The statute does not prohibit membership in the Communist Party. Nor are appellee and other Communists excluded from all employment in the United States, or even from all defense plants. The touchstones for exclusion are the requirements of national security, and the facilities designated under this standard amount to only about one percent of all the industrial establishments in the United States.
It is this impact on associational rights, although specific and minimal, which the Court finds impermissible. But as the statute’s dampening effect on associational rights is to be weighed against the asserted and obvious government interest in keeping members of Communist-action groups from defense facilities, it would seem important to identify what interest Robel has in *288 joining and remaining a member of a group whose primary goals he may not share. We are unenlightened, however, by the opinion of the Court or by the record in this case, as to the purposes which Robel and others like him may have in associating with the Party. The legal aims and programs of the Party are not identified or appraised nor are Robel’s activities as a member of the Party. The Court is left with a vague and formless concept of associational rights and its own notions of what constitutes an unreasonable risk to defense facilities.
The Court says that mere membership in an association with knowledge that the association pursues unlawful aims cannot be the basis for criminal prosecution, Scales v. United States, 367 U. S. 203 (1961), or for denial of a passport, Aptheker v. Secretary of State, 378 U. S. 500 (1964). But denying the opportunity to be employed in some defense plants is a much smaller deterrent to the exercise of associational rights than denial of a passport or a criminal penalty attached solely to membership, and the Government’s interest in keeping potential spies and saboteurs from defense plants is much greater than its interest in keeping disloyal Americans from traveling abroad or in committing all Party members to prison. The “delicate and difficult” judgment to which the Court refers should thus result in a different conclusion from that reached in the Scales and Aptheker cases.
*289 The Court’s motives are worthy. It seeks the widest bounds for the exercise of individual liberty consistent with the security of the country. In so doing it arrogates to itself an independent judgment of the requirements of national security. These are matters about which judges should be wary. James Madison wrote:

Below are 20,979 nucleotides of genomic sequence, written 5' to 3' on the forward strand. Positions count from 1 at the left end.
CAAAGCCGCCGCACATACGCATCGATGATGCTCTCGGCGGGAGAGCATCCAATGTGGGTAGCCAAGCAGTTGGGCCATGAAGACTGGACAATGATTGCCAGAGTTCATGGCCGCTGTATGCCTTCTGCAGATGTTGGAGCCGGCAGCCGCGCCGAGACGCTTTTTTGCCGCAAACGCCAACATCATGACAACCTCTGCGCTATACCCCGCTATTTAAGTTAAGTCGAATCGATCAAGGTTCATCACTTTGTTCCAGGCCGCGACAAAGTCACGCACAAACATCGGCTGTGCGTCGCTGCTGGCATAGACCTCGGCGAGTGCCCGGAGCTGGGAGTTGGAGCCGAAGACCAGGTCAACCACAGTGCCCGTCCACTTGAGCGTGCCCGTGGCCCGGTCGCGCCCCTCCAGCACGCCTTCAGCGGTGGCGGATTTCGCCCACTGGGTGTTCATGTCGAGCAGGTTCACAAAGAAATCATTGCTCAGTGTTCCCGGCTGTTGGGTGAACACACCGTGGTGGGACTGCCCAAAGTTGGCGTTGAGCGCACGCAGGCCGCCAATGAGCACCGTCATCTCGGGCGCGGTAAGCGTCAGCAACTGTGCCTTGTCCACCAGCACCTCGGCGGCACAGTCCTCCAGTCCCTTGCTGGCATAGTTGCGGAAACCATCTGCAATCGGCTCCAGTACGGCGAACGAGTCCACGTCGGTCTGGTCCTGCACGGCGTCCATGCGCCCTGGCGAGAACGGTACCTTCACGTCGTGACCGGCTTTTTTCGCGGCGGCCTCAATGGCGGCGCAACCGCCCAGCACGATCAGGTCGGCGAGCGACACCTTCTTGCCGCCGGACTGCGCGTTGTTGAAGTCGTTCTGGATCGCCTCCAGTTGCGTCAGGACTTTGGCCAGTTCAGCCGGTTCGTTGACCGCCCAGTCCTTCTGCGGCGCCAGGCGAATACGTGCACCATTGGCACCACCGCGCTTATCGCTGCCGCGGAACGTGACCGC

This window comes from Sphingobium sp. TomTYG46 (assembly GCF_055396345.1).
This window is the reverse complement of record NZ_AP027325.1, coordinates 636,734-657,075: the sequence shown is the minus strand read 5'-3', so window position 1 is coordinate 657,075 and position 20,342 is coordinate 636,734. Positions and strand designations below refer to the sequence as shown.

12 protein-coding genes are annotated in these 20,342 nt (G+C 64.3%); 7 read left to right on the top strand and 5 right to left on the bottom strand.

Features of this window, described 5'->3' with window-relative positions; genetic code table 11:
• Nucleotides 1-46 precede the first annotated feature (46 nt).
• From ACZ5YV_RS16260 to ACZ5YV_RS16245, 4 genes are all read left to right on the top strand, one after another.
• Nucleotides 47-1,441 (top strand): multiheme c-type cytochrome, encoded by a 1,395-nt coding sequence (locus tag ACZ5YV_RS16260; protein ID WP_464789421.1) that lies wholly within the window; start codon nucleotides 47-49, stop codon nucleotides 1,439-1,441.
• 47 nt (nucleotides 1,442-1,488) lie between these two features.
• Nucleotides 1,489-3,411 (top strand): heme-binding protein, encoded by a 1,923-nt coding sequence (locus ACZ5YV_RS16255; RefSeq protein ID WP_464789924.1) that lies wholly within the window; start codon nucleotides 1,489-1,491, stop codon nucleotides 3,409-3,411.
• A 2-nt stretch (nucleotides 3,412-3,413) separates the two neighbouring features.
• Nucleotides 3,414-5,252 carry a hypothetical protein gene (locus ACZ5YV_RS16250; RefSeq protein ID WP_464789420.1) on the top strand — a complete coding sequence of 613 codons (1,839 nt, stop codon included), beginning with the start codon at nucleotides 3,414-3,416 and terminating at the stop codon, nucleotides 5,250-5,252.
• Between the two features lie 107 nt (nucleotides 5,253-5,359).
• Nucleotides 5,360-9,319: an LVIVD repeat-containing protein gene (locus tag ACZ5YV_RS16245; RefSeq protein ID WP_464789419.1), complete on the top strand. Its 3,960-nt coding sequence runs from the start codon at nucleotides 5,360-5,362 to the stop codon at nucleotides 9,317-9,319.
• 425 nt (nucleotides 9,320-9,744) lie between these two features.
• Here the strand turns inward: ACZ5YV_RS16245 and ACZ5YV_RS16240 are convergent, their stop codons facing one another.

“Security against foreign danger is one of the primitive objects of civil society. . . .
“. . . The means of security can only be regulated by the means and the danger of attack. They will in fact be ever determined by these rules, and by no others. It is in vain to oppose constitutional barriers to the impulse of self-preservation. It is worse than in vain; because it plants in the Constitution itself necessary usurpations of power, every precedent of which is a germ of unnecessary and multiplied repetitions.”
 The Act was passed over the veto of President Truman. In his veto message, President Truman told Congress, “The Department of Justice, the Department of Defense, the Central Intelligence Agency, and the Department of State have all advised me that the bill would seriously damage the security and the intelligence operations for which they are responsible. They have strongly expressed the hope that the bill would not become law.” H. R. Doc. No. 708, 81st Cong., 2d Sess., 1 (1950).
President Truman also observed that “the language of the bill is so broad and vague that it might well result in penalizing the legitimate activities of people who are not Communists at all, but loyal citizens.” Id., at 3.
 Section 3 (3) (a) of the Act, 50 U. S. C. § 782 (3) (a), defines a “Communist-action organization” as:
“any organization in the United States (other than a diplomatic representative or mission of a foreign government accredited as such by the Department of State) which (i) is substantially directed, dominated, or controlled by the foreign government or foreign organization controlling the world Communist movement . . . and (ii) operates primarily to advance the objectives of such world Communist movement . . . .”
 The Government has persisted in this view in its arguments to this Court. Brief for the Government 48-56.
 We initially heard oral argument in this case on November 14, 1966. On June 5, 1967, we entered the following order:
“Case is restored to the calendar for reargument and counsel are directed to brief and argue, in addition to the questions presented, the question whether the delegation of authority to the Secretary of Defense to designate `defense facilities’ satisfies pertinent constitutional standards.” 387 U. S. 939.
We heard additional arguments on October 9, 1967.
 In addition to arguing that § 5 (a) (1) (D) is invalid under the First Amendment, appellee asserted the statute was also constitutional because (1) it offended substantive and procedural due process under the Fifth Amendment; (2) it contained an unconstitutional delegation of legislative power to the Secretary of Defense; and (3) it is a bill of attainder. Because we agree that the statute is contrary to the First Amendment, we find it unnecessary to consider the other constitutional arguments.